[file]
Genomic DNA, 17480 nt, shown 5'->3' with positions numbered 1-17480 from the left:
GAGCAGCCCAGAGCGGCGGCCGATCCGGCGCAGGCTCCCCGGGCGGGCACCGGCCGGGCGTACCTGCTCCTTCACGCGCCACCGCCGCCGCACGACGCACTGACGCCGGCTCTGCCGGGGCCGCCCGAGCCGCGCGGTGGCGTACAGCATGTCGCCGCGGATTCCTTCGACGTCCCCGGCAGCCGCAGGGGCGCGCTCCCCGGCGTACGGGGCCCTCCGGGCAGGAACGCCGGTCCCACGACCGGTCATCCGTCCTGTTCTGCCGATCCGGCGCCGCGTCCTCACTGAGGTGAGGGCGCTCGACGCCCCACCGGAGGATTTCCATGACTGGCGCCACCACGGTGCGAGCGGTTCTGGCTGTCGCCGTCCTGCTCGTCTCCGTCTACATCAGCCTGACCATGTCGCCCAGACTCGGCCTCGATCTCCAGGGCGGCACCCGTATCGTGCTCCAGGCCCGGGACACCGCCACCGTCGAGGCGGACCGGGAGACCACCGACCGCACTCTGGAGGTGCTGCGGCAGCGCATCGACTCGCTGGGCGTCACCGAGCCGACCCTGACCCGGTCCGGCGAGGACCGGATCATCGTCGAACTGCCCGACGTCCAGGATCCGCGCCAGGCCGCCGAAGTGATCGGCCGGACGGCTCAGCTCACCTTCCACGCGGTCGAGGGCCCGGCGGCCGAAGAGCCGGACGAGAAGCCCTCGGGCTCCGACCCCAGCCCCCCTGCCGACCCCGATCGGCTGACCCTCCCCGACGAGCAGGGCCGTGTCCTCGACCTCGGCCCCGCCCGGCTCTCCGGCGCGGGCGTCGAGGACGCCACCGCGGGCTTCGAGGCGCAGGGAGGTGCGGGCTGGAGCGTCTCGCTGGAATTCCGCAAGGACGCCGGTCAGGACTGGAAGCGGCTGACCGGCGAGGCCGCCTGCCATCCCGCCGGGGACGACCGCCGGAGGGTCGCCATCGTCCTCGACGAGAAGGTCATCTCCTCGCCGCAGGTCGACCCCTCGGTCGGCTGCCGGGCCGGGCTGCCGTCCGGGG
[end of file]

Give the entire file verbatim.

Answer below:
Genomic DNA, 17480 nt, shown 5'->3' with positions numbered 1-17480 from the left:
GAGCAGCCCAGAGCGGCGGCCGATCCGGCGCAGGCTCCCCGGGCGGGCACCGGCCGGGCGTACCTGCTCCTTCACGCGCCACCGCCGCCGCACGACGCACTGACGCCGGCTCTGCCGGGGCCGCCCGAGCCGCGCGGTGGCGTACAGCATGTCGCCGCGGATTCCTTCGACGTCCCCGGCAGCCGCAGGGGCGCGCTCCCCGGCGTACGGGGCCCTCCGGGCAGGAACGCCGGTCCCACGACCGGTCATCCGTCCTGTTCTGCCGATCCGGCGCCGCGTCCTCACTGAGGTGAGGGCGCTCGACGCCCCACCGGAGGATTTCCATGACTGGCGCCACCACGGTGCGAGCGGTTCTGGCTGTCGCCGTCCTGCTCGTCTCCGTCTACATCAGCCTGACCATGTCGCCCAGACTCGGCCTCGATCTCCAGGGCGGCACCCGTATCGTGCTCCAGGCCCGGGACACCGCCACCGTCGAGGCGGACCGGGAGACCACCGACCGCACTCTGGAGGTGCTGCGGCAGCGCATCGACTCGCTGGGCGTCACCGAGCCGACCCTGACCCGGTCCGGCGAGGACCGGATCATCGTCGAACTGCCCGACGTCCAGGATCCGCGCCAGGCCGCCGAAGTGATCGGCCGGACGGCTCAGCTCACCTTCCACGCGGTCGAGGGCCCGGCGGCCGAAGAGCCGGACGAGAAGCCCTCGGGCTCCGACCCCAGCCCCCCTGCCGACCCCGATCGGCTGACCCTCCCCGACGAGCAGGGCCGTGTCCTCGACCTCGGCCCCGCCCGGCTCTCCGGCGCGGGCGTCGAGGACGCCACCGCGGGCTTCGAGGCGCAGGGAGGTGCGGGCTGGAGCGTCTCGCTGGAATTCCGCAAGGACGCCGGTCAGGACTGGAAGCGGCTGACCGGCGAGGCCGCCTGCCATCCCGCCGGGGACGACCGCCGGAGGGTCGCCATCGTCCTCGACGAGAAGGTCATCTCCTCGCCGCAGGTCGACCCCTCGGTCGGCTGCCGGGCCGGGCTGCCGTCCGGGG